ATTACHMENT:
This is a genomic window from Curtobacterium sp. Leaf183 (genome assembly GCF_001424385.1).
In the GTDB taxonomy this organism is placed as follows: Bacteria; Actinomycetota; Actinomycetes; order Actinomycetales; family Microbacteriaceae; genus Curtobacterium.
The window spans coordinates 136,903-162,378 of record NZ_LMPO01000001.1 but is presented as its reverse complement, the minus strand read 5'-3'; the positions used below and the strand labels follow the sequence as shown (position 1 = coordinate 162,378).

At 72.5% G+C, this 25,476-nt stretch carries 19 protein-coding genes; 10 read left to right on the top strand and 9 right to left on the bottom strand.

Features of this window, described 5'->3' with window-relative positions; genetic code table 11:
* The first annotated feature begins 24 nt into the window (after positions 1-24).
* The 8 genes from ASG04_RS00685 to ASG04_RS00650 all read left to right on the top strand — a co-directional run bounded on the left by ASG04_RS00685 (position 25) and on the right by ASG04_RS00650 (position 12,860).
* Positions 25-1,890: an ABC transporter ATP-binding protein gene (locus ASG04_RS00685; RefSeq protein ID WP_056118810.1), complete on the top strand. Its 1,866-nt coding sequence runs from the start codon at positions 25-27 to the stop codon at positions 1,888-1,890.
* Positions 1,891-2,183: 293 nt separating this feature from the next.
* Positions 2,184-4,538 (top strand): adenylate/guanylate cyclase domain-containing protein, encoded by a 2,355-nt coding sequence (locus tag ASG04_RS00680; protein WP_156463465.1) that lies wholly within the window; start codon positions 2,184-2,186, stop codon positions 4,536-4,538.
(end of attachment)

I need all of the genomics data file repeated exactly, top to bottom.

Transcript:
This is a genomic window from Curtobacterium sp. Leaf183 (genome assembly GCF_001424385.1).
In the GTDB taxonomy this organism is placed as follows: Bacteria; Actinomycetota; Actinomycetes; order Actinomycetales; family Microbacteriaceae; genus Curtobacterium.
The window spans coordinates 136,903-162,378 of record NZ_LMPO01000001.1 but is presented as its reverse complement, the minus strand read 5'-3'; the positions used below and the strand labels follow the sequence as shown (position 1 = coordinate 162,378).

At 72.5% G+C, this 25,476-nt stretch carries 19 protein-coding genes; 10 read left to right on the top strand and 9 right to left on the bottom strand.

Features of this window, described 5'->3' with window-relative positions; genetic code table 11:
* The first annotated feature begins 24 nt into the window (after positions 1-24).
* The 8 genes from ASG04_RS00685 to ASG04_RS00650 all read left to right on the top strand — a co-directional run bounded on the left by ASG04_RS00685 (position 25) and on the right by ASG04_RS00650 (position 12,860).
* Positions 25-1,890: an ABC transporter ATP-binding protein gene (locus ASG04_RS00685; RefSeq protein ID WP_056118810.1), complete on the top strand. Its 1,866-nt coding sequence runs from the start codon at positions 25-27 to the stop codon at positions 1,888-1,890.
* Positions 1,891-2,183: 293 nt separating this feature from the next.
* Positions 2,184-4,538 (top strand): adenylate/guanylate cyclase domain-containing protein, encoded by a 2,355-nt coding sequence (locus tag ASG04_RS00680; protein WP_156463465.1) that lies wholly within the window; start codon positions 2,184-2,186, stop codon positions 4,536-4,538.